We decided to follow (loosely) a set of well laid out steps and recipe ideas from Anne and Gord Bailey, of Eco-Sense on Vancouver Island, ecosenseliving.wordpress.com.  We adapted the recipe to what we had available, which was screened clay mixed into a slurry, red clay mixed into a slurry, stucco sand, horse manure, straw, and some red pigment.  We started by laying down a cob sub floor at a depth of 3/4 inch using a mix that resembled our second coat of wall plaster.  When that was dry we mixed up the top layer in 5 gallon buckets, then tried a technique we saw on the internet of laying burlap all over the floor area, wetting it and slopping clay slip as a binder then troweling on the 1/4 inch thick top layer.  I am breezing through the details here because it didn’t work.  We thought that the burlap would help reduce the shrinkage factor of the clay that leads to cracking, but it didn’t at all, and it also prevented the top layer from bonding well to the layer below the burlap.  We think it dried too fast, the layer was not wet enough, the burlap wasn’t soaked well enough, or there was just too much clay content in the mix to begin with.

troweling on the top layer

So we ripped it up!  Just chipped through to the burlap and pulled, and it lifted too easily.  We crumbled it back into the buckets, then worked out a few new ratios of higher sand and straw contents.  We laid out some sample areas and let them dry to see how the cracking went, and decided to make the mix with 4 parts sand, and one part clay slip.  Because of the remixing, it is hard to say what the quantities were for the various other ingredients.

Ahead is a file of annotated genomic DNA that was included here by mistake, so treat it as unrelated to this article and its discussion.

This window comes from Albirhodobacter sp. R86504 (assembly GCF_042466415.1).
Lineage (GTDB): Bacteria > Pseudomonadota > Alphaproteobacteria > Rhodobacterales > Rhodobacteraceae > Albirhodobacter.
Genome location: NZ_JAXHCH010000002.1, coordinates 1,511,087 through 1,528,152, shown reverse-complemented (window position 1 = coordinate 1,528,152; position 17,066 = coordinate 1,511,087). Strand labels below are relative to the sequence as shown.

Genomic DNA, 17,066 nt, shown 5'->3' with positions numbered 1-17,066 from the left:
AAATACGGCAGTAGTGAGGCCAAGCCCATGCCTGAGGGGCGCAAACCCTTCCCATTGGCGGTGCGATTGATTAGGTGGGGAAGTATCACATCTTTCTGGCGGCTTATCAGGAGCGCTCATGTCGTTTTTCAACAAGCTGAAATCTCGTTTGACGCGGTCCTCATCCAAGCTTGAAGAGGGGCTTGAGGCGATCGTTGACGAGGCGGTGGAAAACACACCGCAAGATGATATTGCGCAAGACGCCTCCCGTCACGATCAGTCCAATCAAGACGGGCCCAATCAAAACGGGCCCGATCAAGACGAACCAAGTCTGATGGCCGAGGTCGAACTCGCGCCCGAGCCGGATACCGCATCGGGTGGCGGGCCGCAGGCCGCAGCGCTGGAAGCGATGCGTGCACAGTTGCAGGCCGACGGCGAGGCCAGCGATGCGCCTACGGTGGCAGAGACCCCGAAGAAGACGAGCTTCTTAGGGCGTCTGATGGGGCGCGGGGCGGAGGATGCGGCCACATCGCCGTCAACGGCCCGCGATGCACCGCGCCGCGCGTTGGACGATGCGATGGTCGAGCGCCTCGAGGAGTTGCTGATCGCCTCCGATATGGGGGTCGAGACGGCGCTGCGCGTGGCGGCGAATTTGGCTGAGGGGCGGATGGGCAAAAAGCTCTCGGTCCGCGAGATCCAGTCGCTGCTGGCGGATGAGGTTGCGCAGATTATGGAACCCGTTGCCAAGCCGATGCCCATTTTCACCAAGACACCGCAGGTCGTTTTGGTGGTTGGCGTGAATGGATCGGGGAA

sifted manure

Fibers (manure and straw) were around 1 1/2 parts, and water content was based entirely on feel and how the mixer spun.  Not too wet, not too runny.

This time we left out the burlap.  We also poured buckets of water all over the floor the night before to keep the cob subfloor cool and to prevent it from sucking moisture out of the layer we troweled on top.  We hung blankets over the windows to try to keep the summer sun from hitting it right away.  It took a whole day of two people troweling on hands and knees to get our 200 square feet covered once again, then while it slowly dried we lay planks across the floor so we could burnish it, giving it a polished look while compressing it more, and hoping to prevent too many cracks.  The outcome was 90% better than the first try.  We had a few thin cracks, mostly where it dried the fastest, and no lifting.